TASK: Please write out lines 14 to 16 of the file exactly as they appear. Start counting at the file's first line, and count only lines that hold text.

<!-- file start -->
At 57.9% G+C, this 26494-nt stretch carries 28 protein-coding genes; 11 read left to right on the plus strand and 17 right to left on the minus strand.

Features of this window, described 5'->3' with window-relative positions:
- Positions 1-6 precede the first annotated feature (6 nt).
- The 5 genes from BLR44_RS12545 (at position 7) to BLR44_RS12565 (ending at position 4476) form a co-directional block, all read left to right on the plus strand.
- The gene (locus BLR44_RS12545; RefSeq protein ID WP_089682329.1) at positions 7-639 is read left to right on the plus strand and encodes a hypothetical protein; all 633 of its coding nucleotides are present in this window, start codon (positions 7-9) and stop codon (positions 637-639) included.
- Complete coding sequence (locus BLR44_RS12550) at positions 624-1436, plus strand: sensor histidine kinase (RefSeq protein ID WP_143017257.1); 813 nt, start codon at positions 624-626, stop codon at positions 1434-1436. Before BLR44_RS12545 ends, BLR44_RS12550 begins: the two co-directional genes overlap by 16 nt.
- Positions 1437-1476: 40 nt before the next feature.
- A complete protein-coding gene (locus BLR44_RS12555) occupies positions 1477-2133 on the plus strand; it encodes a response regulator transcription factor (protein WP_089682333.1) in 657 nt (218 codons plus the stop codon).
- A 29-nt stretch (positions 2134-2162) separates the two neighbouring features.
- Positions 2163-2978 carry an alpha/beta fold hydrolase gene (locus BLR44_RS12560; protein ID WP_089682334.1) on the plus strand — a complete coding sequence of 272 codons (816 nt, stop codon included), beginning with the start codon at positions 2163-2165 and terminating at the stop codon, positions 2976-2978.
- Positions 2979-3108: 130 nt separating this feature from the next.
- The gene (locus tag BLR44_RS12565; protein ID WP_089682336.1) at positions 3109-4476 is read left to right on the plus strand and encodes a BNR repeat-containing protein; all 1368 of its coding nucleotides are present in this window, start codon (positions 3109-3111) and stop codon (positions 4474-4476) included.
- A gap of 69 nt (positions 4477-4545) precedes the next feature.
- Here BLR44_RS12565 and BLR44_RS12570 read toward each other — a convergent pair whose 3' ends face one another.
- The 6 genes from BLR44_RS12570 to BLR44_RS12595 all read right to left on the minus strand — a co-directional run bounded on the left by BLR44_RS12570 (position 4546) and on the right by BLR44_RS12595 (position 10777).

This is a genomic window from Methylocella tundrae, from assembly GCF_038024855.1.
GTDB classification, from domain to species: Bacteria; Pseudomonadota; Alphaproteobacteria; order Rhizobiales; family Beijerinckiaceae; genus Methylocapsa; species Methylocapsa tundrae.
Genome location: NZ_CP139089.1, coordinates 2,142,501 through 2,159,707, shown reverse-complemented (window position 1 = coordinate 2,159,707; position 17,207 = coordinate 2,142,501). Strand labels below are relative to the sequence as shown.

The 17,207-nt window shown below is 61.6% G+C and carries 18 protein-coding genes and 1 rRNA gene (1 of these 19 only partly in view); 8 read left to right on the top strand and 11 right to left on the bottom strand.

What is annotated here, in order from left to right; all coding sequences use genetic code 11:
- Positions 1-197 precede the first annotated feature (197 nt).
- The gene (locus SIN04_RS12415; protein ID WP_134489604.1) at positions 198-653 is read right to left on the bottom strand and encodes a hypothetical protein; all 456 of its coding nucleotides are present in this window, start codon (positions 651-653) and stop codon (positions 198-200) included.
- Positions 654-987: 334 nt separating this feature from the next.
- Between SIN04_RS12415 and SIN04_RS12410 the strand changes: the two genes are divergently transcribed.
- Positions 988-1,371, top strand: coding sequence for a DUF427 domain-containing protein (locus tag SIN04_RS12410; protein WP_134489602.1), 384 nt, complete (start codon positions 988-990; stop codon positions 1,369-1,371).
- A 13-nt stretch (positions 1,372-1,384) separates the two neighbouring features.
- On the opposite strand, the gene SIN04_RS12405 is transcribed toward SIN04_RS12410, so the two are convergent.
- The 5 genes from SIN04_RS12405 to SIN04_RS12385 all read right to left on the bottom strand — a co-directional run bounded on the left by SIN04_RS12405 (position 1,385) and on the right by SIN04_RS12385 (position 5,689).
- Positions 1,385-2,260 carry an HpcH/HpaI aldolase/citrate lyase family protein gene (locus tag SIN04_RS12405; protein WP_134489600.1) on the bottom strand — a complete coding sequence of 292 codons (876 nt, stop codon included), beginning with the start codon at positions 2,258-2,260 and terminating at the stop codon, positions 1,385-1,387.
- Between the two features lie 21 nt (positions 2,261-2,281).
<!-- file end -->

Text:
- Here BLR44_RS12565 and BLR44_RS12570 read toward each other — a convergent pair whose 3' ends face one another.
- The 6 genes from BLR44_RS12570 to BLR44_RS12595 all read right to left on the minus strand — a co-directional run bounded on the left by BLR44_RS12570 (position 4546) and on the right by BLR44_RS12595 (position 10777).

This is a genomic window from Methylocella tundrae, from assembly GCF_038024855.1.